The mother of slain journalist James Foley says in an interview with NPR's All Things Considered that the family did not want him to return to Syria after a brief trip back to the United States in 2011.
The protests that followed the shooting death this month of Michael Brown in Ferguson, Mo., have rekindled long-standing complaints about racist policing, especially in the St Louis area.
Many male African-American residents there say police scrutinize them unfairly. "Every time you see a cop, it's like, 'OK, am I going to get messed with?' " says Anthony Ross. "You feel that every single time you get behind your car. Every time."
Now, police officers in and around St. Louis are becoming more vocal about defending themselves against the charges of bias.
In my teens, I stumbled onto the wide trail of "the writer's bildungsroman," the coming-of-age stories that often gave me too much to identify with. That whispered clear messages while I slept and while I tried to imagine a life far, far outside the heat and farmlands of where I grew up.
The Department of Homeland Security is settling a lawsuit with the ACLU, which deals with immigrants who were improperly pushed to leave the country. The suit alleged that DHS agents coerced immigrants living in the U.S. illegally to take part in a process called "voluntary departure."
The ALS ice bucket challenge continues to bring in huge donations this summer for efforts to cure and treat what's commonly known as Lou Gehrig's disease. As of today, the viral campaign has raised more than $94 million for the ALS Association. That's compared with $2.7 million raised by the group during the same time last year.
The members of the Queen Anne Masonic Lodge near downtown Seattle are on the young side. The guy in charge is 26.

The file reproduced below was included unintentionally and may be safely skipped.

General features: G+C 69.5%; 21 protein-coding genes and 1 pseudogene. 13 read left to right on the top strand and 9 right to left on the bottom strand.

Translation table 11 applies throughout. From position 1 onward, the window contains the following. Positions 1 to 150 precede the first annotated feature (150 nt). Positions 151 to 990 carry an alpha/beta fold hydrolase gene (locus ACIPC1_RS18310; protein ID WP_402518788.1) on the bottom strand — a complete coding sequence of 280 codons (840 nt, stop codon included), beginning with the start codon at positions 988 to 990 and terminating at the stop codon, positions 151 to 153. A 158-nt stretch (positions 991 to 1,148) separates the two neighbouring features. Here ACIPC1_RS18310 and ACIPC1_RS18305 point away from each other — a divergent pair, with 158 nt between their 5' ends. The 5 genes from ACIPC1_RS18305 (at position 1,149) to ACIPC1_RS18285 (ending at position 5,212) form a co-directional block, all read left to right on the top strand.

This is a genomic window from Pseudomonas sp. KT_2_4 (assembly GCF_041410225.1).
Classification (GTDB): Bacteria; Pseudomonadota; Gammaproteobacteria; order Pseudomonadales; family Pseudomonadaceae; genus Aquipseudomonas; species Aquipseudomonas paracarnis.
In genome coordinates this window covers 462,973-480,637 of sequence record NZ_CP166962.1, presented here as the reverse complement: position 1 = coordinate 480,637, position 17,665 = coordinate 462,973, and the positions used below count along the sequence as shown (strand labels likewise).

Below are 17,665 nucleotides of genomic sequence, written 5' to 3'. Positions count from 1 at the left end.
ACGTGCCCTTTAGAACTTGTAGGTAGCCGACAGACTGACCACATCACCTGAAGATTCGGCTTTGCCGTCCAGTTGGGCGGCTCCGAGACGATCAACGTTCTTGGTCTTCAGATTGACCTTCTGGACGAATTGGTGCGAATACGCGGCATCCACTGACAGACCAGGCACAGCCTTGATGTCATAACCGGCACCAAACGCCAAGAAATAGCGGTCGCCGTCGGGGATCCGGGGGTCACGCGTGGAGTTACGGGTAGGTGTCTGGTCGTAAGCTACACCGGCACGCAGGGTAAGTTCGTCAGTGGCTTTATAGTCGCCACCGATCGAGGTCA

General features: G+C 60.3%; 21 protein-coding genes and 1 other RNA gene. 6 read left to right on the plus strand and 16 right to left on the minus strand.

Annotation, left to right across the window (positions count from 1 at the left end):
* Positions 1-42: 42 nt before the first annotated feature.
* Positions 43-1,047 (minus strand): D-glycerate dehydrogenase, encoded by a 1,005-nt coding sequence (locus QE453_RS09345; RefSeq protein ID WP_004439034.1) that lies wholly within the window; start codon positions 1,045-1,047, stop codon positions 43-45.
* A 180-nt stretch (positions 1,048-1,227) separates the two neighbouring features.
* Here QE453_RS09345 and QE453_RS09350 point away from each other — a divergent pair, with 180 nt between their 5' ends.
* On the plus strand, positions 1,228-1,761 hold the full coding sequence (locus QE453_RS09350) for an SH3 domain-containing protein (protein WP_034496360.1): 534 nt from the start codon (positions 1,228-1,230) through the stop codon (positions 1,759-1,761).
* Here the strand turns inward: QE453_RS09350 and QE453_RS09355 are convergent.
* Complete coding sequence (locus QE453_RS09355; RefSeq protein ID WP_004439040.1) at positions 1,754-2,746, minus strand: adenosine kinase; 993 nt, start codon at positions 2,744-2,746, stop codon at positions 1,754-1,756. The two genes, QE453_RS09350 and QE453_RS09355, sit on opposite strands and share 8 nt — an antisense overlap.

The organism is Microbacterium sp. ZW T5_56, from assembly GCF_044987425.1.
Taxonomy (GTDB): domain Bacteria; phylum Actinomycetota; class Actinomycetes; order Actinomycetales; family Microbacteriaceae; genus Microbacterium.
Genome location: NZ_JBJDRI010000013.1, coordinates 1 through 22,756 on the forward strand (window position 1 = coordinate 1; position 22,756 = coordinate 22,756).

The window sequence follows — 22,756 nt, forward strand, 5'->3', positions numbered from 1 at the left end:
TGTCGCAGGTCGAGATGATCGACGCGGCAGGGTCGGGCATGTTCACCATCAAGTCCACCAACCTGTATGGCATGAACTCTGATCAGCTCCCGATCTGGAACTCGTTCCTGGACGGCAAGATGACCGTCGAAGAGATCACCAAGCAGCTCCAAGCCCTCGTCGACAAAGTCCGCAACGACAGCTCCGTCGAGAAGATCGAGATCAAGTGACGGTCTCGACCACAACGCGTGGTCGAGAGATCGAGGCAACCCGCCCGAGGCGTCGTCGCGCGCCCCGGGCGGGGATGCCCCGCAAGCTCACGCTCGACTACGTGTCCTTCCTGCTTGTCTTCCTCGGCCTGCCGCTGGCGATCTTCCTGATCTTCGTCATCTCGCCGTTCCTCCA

Danny Done, the lodge's worshipful master, is lounging on his designated chair in the room reserved for private ceremonies.
His title comes with a top hat, though he avoids putting it on — he says it makes him look dorky. But he does like other aspects of Masonic regalia, like his Templar sword. Done uses it to point to a diagram on the wall that charts out the different kinds of Masonry.
On the cover of his new album, Cory Branan is stretched out, with his feet up. His boots are all battered, worn down at the heels, and he's dozing off. The album's title kind of says it all: The No-Hit Wonder. It's his fourth in a career stacked with lonesome country anthems to life on the road, delivered in a voice that's pleasantly weathered.
In an interview with NPR's Melissa Block, Branan says that while his style of music hasn't produced many hitmakers, he's content playing a smaller game. It's a lesson he learned in part through his years as a bartender.
When Colorado legalized recreational marijuana use earlier this year, it also opened the door for food products infused with the psychoactive ingredient, THC, to anyone over the age of 21. That means bakers and food companies now have to ensure new products aren't contaminated with foodborne pathogens. And they have to make sure they're not falling into the hands of children or are too potent to eat.
You may have noticed when grilling steaks or hot dogs this summer that they cost more than they did last year. According to the U.S. Department of Agriculture, pork and beef prices are up more than 11 percent since last summer.
Supply and demand determine price, and the pork supply comes from places like Riley Lewis' hog farm near Forest City, Iowa.
President Obama addressed the annual convention of the American Legion in North Carolina with a raft of new proposals for vets. The speech comes as the inspector general at the Veterans Affairs Department is releasing a report on the scandal over phony wait times at the Phoenix VA hospital.
"Every inch of that place, every grain of sand, wanted desperately to kill us."
That's a line from a compelling new novel about the Iraq War, written by former Marine Michael Pitre.
Pitre was a history and creative writing major at Louisiana State when he joined the Marines after Sept. 11. He became an officer and served two tours in Iraq's Anbar province working in logistics and communications.
President Obama is considering widening military strikes against the extremist group that beheaded American journalist James Foley. The U.S. has been bombing the Islamic State's positions in Iraq, and may decide to extend those strikes to Syria.
Three years after the killing of Osama bin Laden, and a year after President Obama tried to turn the page on the open-ended war on terror, the U.S. is facing a threat from a group even more extreme than al-Qaida.